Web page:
Fresh Peppers from the Garden!
Last night’s tasty dinner of baked pasta in tomato sauce with cheese and last of our zucchini, baked and parmed just the way I like it. Absolutely delicious. Farewell, dear zucchini… I have new appreciation for you that I didn’t before they were grown at home. I look forward to the autumn crop, now.
After I went to bed last night, Amy and BHK played more than a few games of Aquarius and Carcassone – Hunters & Gatherers. From my understanding, Amy won the bulk of them, but BHK wasn’t totally skunked. Nifty – There’s an online play version of C:H&G at Yucata and a solo self-play of Aquarius on the Aquarius link prior. If anyone wants in on a turn-based game or two, look for me there, or at superdupergames for icehouse -type stuff. I’m username scottobear in both, and try to log in once a night for a move or three. BHK and AMy also turned me on to Tribal Wars , which also looks pretty cool. I’d like to start a community or something to track all the different stuff!
Tonight – Witch Trial was a good time and we played more Aquarius, but we did’nt get a chance to play Chrononauts (All I wanted was a souvenir T-rex named Emily – or a Stegosaurus of any name.)
Ape Lad posted a picture in response to the death kitty: His lolcats cartoons are pretty dang cute variations on an otherwise dead meme.
Oscar the cat seems to have an uncanny knack for predicting when nursing home patients are going to die, by curling up next to them during their final hours. His accuracy, observed in 25 cases, has led the staff to call family members once he has chosen someone. It usually means they have less than four hours to live.
“He doesn’t make too many mistakes. He seems to understand when patients are about to die,” said Dr. David Dosa in an interview. He describes the phenomenon in a poignant essay in Thursday’s issue of the New England Journal of Medicine.
“Many family members take some solace from it. They appreciate the companionship that the cat provides for their dying loved one,” said Dosa, a geriatrician and assistant professor of medicine at Brown University.
The 2-year-old feline was adopted as a kitten and grew up in a third-floor dementia unit at the Steere House Nursing and Rehabilitation Center. The facility treats people with Alzheimer’s, Parkinson’s disease and other illnesses.
After about six months, the staff noticed Oscar would make his own rounds, just like the doctors and nurses. He’d sniff and observe patients, then sit beside people who would wind up dying in a few hours.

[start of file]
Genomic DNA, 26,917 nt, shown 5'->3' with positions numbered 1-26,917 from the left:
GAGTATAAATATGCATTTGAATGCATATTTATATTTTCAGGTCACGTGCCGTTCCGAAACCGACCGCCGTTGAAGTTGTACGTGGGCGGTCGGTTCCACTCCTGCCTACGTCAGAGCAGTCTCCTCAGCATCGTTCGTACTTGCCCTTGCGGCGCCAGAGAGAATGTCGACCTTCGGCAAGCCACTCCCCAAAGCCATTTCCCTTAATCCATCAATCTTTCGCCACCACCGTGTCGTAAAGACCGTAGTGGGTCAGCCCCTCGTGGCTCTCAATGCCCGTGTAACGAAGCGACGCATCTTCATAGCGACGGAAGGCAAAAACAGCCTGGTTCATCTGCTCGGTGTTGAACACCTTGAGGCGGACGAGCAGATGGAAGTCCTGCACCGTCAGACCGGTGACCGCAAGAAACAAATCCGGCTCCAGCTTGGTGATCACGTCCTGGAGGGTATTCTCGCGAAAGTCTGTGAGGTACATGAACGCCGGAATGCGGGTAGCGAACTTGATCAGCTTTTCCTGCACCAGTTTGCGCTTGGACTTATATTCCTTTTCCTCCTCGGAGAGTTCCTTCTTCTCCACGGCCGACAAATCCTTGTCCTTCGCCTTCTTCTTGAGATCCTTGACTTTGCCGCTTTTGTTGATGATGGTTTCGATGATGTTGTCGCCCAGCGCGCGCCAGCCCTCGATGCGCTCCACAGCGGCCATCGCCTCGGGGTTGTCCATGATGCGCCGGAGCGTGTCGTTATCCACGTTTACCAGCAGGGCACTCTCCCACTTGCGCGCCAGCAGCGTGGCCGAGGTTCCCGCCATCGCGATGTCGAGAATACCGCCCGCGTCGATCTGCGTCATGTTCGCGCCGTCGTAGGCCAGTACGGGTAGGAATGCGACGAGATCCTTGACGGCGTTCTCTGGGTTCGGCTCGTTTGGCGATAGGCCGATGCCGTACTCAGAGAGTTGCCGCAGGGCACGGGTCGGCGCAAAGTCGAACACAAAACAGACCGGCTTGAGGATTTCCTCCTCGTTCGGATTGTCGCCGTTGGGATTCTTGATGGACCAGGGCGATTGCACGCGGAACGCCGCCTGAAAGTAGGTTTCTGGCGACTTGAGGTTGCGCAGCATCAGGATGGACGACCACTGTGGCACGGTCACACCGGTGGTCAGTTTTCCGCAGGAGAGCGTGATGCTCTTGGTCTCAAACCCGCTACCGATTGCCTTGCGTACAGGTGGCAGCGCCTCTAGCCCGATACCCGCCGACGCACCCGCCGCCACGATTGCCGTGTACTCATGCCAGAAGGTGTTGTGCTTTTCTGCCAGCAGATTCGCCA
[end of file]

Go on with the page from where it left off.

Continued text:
Dosa said Oscar seems to take his work seriously and is generally aloof. “This is not a cat that’s friendly to people,” he said.
Oscar is better at predicting death than the people who work there, said Dr. Joan Teno of Brown University, who treats patients at the nursing home and is an expert on care for the terminally ill.
She was convinced of Oscar’s talent when he made his 13th correct call. While observing one patient, Teno said she noticed the woman wasn’t eating, was breathing with difficulty and that her legs had a bluish tinge, signs that often mean death is near.
Oscar wouldn’t stay inside the room though, so Teno thought his streak was broken. Instead, it turned out the doctor’s prediction was roughly 10 hours too early. Sure enough, during the patient’s final two hours, nurses told Teno that Oscar joined the woman at her bedside.
Doctors say most of the people who get a visit from the sweet-faced, gray-and-white cat are so ill they probably don’t know he’s there, so patients aren’t aware he’s a harbinger of death. Most families are grateful for the advanced warning, although one wanted Oscar out of the room while a family member died. When Oscar is put outside, he paces and meows his displeasure.
No one’s certain if Oscar’s behavior is scientifically significant or points to a cause. Teno wonders if the cat notices telltale scents or reads something into the behavior of the nurses who raised him. Nicholas Dodman, who directs an animal behavioral clinic at the Tufts University Cummings School of Veterinary Medicine and has read Dosa’s article, said the only way to know is to carefully document how Oscar divides his time between the living and dying.
If Oscar really is a furry grim reaper, it’s also possible his behavior could be driven by self-centered pleasures like a heated blanket placed on a dying person, Dodman said.
Nursing home staffers aren’t concerned with explaining Oscar, so long as he gives families a better chance at saying goodbye to the dying.
Oscar recently received a wall plaque publicly commending his “compassionate hospice care.”
1 year ago – snakes on a plane burnout, newtcam flipside, still waitin’, talking with bhk, old book scans, hal jordan (green lantern) head injuries, 5x$2, gig upgrade, hoff – king of the Internet
2 years ago – M&M bday, there will come soft rains, yahoo widgets, maybe a visit from the lisas, mp bday in 18
3 years ago – Newt hates Mondays, Beaucoupkev nominates me for prez, Solar Filament, Bradbury, Math atlas, P.I.s, Obvious Movie title
4 years ago -Bambi hunt a hoax, online games, lj diversity, comic book/cartoon thoughts, including the doom song.
5 years ago – some missing pictures, wondering about my eyes, watching TV, evil news, some palm pics, Newt pics
6 years ago – senescence, thegosis, arrival as a pod, loving thoughts
7 years ago – Buds for lunch (I’ll miss that rare treat), dealing ok with winding down (via Scotto’s Wall Scrawls)